Pub. date: 2009 | Online Pub. Date: December 16, 2009 | DOI: 10.4135/9781412972048 | Print ISBN: 9780761929574 | Online ISBN: 9781412972048| Publisher:SAGE Publications, Inc.About this encyclopedia
Patricia F. Phalen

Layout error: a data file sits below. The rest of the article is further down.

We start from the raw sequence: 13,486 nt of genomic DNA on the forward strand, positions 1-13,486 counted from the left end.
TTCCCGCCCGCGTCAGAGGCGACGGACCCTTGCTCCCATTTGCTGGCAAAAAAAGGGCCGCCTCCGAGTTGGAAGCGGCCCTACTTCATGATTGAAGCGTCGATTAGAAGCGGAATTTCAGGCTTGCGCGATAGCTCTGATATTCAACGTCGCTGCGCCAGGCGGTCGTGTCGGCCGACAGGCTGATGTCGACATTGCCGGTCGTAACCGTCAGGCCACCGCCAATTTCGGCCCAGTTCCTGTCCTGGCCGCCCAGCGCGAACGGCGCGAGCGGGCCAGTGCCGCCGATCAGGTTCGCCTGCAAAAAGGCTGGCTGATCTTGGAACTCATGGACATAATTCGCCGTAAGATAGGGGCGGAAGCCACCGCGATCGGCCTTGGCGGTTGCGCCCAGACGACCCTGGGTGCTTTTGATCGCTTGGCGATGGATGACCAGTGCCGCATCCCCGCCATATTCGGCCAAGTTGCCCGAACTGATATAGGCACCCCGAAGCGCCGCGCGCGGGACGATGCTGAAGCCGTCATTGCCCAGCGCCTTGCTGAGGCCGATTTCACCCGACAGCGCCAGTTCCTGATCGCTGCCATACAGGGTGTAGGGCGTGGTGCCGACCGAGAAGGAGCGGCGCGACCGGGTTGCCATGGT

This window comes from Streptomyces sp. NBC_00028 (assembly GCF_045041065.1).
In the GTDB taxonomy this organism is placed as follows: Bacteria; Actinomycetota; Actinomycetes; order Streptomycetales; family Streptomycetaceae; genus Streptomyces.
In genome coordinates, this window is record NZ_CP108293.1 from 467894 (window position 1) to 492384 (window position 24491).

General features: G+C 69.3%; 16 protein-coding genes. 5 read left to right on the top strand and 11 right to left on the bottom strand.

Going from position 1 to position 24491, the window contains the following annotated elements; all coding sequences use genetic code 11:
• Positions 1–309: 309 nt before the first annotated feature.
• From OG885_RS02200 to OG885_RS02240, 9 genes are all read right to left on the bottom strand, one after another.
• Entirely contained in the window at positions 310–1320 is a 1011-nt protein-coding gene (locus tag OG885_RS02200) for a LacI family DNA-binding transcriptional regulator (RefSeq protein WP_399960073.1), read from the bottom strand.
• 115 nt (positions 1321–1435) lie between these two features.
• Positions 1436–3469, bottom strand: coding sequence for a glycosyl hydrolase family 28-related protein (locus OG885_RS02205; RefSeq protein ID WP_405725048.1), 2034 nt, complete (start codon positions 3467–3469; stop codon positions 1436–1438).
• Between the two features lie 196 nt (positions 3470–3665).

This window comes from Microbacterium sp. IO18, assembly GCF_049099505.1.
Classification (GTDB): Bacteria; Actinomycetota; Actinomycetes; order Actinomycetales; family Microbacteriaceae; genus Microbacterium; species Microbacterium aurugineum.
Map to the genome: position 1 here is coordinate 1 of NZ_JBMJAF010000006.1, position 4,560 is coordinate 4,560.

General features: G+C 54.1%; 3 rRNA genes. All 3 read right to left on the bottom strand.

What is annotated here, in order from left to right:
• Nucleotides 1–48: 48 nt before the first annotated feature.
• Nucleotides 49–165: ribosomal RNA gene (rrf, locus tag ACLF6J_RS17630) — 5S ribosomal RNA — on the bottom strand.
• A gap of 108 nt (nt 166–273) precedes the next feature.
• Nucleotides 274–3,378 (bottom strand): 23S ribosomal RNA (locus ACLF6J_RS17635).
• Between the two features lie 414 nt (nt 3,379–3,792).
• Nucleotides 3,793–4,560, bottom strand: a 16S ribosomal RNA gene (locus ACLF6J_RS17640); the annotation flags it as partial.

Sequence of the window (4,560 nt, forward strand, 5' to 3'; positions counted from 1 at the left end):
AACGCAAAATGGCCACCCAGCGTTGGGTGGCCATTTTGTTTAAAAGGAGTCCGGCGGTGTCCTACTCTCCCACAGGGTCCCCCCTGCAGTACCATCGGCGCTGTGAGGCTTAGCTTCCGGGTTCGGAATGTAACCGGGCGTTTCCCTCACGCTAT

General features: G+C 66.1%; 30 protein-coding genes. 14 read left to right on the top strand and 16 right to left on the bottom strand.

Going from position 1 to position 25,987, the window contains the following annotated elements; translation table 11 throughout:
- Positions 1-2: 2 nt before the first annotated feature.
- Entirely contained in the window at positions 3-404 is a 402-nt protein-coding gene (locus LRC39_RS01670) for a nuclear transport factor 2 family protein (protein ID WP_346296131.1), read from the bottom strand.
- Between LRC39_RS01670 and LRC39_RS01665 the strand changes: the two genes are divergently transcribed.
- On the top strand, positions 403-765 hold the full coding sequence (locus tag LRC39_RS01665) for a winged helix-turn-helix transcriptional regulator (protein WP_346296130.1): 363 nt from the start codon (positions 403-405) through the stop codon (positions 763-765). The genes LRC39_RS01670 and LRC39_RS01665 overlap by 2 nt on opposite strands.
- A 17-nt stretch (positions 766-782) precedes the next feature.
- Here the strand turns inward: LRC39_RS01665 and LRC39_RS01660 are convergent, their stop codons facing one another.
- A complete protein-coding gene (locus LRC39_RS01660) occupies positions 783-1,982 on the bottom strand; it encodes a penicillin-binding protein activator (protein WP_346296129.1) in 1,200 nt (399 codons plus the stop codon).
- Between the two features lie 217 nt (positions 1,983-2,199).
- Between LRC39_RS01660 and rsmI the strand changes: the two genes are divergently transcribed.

News media are increasingly guided by audience research in making decisions about what stories to cover, to what depth, and in what fashion. Critics argue that “happy talk” infotainment is not really news, but some news executives point to research showing that such programming is exactly what many readers and viewers want. In his famous “Vast Wasteland” speech of 1961, then–Federal Communications Commission Chair Newton Minow chided broadcasters for providing too much programming that catered to the desires of their audiences, and not enough to inspire and inform. Minow wanted broadcasters to offer programs that would help listeners and viewers become more enlightened citizens. The dichotomy he identified exemplifies a central debate in journalism—should news give people what they want, or what they “need”? Those who advocate the “want” approach argue that the audience is supreme, and its preferences should drive the content of print and electronic information. Theirs is ...